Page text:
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Pitt scientists get a clearer picture of the developing teen brain in a new paper

Headshot of Beatriz Luna.

In a paper published in Progress in Neurobiology, University of Pittsburgh School of Medicine neuroscientists described compelling new evidence of a critical neuroplasticity period in the frontal brain region during adolescence, a time when major mental illnesses such as depression and schizophrenia emerge and risk-taking behavior peaks.

Using more than double the resolution of typical magnetic resonance imaging, researchers found age-related changes in the relative balance of inhibitory and excitatory neurotransmitters in the prefrontal cortex, an area of the brain responsible for cognition, decision-making, short-term memory and moderating social behavior. The study extends scientists’ understanding of the critical neuroplasticity during infancy by providing first-ever evidence of plasticity in the frontal cortex in adolescence.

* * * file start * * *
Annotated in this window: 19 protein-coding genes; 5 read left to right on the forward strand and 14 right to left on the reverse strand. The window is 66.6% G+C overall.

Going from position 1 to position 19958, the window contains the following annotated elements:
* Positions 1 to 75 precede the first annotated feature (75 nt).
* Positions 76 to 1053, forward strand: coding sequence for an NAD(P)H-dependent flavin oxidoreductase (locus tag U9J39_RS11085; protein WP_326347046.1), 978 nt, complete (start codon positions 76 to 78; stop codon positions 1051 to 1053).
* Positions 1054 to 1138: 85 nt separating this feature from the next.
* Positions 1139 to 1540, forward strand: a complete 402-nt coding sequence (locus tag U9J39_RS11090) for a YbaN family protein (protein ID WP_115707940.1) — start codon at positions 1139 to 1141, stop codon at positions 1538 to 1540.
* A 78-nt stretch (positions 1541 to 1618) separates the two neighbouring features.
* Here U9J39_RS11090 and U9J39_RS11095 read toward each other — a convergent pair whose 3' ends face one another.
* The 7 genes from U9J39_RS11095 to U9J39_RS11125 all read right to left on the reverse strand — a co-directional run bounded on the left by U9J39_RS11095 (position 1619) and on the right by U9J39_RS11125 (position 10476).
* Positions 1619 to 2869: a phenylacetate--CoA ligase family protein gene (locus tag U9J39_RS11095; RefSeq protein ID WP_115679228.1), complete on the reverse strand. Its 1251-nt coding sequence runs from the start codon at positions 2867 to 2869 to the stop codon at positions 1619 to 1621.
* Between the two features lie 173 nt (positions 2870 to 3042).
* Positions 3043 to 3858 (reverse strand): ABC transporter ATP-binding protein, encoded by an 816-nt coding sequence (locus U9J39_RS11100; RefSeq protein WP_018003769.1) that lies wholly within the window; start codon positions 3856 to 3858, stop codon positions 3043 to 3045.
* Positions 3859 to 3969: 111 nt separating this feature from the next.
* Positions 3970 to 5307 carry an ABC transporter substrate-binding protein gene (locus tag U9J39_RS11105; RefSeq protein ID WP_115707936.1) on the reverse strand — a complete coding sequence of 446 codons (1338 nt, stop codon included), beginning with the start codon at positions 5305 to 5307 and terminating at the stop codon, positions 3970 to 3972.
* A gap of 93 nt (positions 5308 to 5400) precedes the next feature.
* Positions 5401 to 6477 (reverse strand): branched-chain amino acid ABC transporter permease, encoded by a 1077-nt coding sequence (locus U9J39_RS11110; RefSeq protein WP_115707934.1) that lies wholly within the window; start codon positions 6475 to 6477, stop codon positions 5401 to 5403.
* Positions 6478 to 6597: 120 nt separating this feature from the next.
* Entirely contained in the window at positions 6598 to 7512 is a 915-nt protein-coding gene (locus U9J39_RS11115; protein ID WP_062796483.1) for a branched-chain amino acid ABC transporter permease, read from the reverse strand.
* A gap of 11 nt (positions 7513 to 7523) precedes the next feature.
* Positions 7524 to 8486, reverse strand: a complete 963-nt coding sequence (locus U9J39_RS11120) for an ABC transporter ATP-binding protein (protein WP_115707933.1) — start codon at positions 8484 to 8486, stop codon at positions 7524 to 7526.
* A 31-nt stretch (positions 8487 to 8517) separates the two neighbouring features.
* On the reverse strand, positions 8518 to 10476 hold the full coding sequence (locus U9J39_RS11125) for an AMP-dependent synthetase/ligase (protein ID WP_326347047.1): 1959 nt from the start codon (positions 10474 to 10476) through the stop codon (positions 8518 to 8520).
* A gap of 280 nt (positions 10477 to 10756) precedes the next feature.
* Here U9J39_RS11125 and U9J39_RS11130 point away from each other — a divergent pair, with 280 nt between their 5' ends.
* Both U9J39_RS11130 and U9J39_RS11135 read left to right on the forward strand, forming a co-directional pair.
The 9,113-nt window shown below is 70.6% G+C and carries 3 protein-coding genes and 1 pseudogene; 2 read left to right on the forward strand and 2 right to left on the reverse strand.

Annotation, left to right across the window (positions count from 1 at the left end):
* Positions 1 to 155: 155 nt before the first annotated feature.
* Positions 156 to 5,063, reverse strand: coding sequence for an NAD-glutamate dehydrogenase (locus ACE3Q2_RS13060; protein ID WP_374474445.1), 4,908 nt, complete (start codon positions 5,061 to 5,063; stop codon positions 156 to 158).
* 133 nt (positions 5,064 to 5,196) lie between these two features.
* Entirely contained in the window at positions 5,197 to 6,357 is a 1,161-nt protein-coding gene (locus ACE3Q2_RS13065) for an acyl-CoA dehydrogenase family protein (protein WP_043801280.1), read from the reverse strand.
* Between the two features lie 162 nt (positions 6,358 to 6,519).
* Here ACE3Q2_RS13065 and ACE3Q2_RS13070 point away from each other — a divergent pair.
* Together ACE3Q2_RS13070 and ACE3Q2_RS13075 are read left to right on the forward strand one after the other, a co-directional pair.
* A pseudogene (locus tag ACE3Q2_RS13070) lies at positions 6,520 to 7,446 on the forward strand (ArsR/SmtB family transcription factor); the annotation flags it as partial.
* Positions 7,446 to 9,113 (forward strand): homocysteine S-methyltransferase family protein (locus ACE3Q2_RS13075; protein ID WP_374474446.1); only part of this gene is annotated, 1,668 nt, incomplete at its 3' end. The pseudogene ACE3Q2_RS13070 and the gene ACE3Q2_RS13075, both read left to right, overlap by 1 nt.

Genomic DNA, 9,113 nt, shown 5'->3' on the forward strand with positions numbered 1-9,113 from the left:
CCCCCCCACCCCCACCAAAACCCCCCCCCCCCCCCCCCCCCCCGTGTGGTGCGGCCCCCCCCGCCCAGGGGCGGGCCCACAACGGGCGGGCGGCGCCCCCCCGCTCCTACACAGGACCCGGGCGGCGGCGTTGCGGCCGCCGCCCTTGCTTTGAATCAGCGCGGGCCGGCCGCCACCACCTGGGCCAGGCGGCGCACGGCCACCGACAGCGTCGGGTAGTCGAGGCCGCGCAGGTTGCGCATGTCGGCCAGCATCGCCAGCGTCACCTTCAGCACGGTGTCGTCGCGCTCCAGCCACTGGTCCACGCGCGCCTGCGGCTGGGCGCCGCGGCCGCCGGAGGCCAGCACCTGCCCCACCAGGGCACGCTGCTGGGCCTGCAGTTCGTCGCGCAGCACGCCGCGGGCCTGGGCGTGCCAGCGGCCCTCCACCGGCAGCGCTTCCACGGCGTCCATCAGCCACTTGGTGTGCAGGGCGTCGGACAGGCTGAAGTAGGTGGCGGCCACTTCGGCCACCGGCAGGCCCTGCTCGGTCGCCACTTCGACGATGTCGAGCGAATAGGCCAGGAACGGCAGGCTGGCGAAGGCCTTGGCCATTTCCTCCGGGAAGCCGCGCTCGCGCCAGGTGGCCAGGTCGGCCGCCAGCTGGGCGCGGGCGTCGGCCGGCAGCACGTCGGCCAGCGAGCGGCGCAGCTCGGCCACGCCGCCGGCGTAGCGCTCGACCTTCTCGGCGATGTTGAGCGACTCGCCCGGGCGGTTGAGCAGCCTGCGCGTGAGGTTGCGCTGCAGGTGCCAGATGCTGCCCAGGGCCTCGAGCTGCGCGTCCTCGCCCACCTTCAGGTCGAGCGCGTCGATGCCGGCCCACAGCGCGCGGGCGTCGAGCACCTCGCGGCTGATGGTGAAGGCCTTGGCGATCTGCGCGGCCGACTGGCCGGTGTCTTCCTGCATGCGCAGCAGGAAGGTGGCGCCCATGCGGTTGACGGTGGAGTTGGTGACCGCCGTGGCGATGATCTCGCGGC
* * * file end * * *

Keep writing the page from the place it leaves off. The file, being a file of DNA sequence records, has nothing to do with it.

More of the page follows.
“This paper provides biological evidence for what we have all suspected regarding adolescent behavior,” said senior author Beatriz Luna (pictured), a professor of psychiatry at Pitt. “Adolescence is the time when cognition becomes specialized in supporting the transition to adulthood and determining lifetime brain development trajectories, which can be derailed, such as in mental illness.”

Adolescence has puzzled researchers and parents alike for generations. This period of growth and development is characterized by heightened sensation-seeking, which is adaptive to gain new experiences needed to specialize the brain in adulthood but can lead to potentially life-threatening risk-taking behaviors.

The findings have important implications for how we understand biological mechanisms of heightened sensation seeking and other adaptive behaviors that support adult brain trajectories. Expanding the understanding of chemical changes in the brain and defining normative biological mechanisms of brain plasticity is key to informing the development of therapies targeting mental health disorders.

Learn more about the research.